Date of Award
Kempe, Margery, approximately 1373-, Lacan, Jacques, 1901-1981, Pilgrims and pilgrimages in literature, English literature -- Middle English, 1100-1500 -- History and criticism, Kempe pilgrimage movement medieval Lacan
Movement in literature is a technique used by authors to uncover richer and deeper meaning which cannot be expressed in mere words. Margery Kempe autobiographer, employed movement both literally and figuratively through her pilgrimages to establish her identity as saintly, exceptional, and authoritative. Margery's overarching desire to create this persona for herself is examined through her life's writing, The Book of Margery Kempe. Her Book is studied dually in this thesis, as a treatise on the use of both physical movement and written movement, called the movement/writing model, to understand a woman who possessed extraordinary insight in how to employ the most validating tool of late medieval England, the pilgrimage, to establish herself as chosen. Margery's movement/writing model is further explored by using Jacque Lacan's theories of the gaze and the real. Using Lacan's theories, Margery's textual utilization of the pilgrimage as a promoting language can be better appreciated. Through these three aspect : movement, writing, and reader focus, Margery's desire to establish herself as a unique, exceptional, and holy woman of her time is better understood, especially considering late medieval constraints. Ultimately, Margery's pride coupled with her devout religiousness was crucial in her decision to choose the pilgrimage to establish herself as an authoritative voice although in doing so she often pushed the bounds of accepted propriety. Margery's fervent commitment to be perceived as uniquely holy, not only in the eyes of God but also her community, was a challenge she embraced with an honest straight-forward approach of pilgrim/writer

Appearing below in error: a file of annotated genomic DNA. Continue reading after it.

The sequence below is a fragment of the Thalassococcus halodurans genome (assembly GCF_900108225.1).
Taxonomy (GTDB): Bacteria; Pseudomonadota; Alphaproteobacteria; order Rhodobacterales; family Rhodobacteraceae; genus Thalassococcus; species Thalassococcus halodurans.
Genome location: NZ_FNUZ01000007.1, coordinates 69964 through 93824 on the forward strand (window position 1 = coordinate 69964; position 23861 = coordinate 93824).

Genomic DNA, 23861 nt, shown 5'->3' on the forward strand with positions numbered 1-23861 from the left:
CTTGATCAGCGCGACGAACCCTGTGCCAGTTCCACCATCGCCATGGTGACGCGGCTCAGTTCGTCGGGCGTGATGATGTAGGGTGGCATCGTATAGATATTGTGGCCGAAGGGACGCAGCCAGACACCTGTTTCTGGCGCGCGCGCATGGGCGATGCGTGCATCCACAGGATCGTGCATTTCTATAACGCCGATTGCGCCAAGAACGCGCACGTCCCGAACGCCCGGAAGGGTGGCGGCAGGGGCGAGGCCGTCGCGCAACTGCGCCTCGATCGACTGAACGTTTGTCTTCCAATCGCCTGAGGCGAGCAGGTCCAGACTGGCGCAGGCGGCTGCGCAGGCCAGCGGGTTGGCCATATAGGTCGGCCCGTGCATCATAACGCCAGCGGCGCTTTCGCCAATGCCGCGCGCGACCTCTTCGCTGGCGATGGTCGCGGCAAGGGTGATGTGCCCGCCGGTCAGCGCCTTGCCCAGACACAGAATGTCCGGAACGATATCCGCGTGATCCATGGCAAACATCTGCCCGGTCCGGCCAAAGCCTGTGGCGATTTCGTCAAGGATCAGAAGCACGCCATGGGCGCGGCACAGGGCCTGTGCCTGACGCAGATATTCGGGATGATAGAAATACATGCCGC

Barfoot, Alice A., "No Ordinary Pilgrim: Margery Kempe and Her Quest for Validation, Authority, and Unique Identity" (2013). ETD Archive. 687.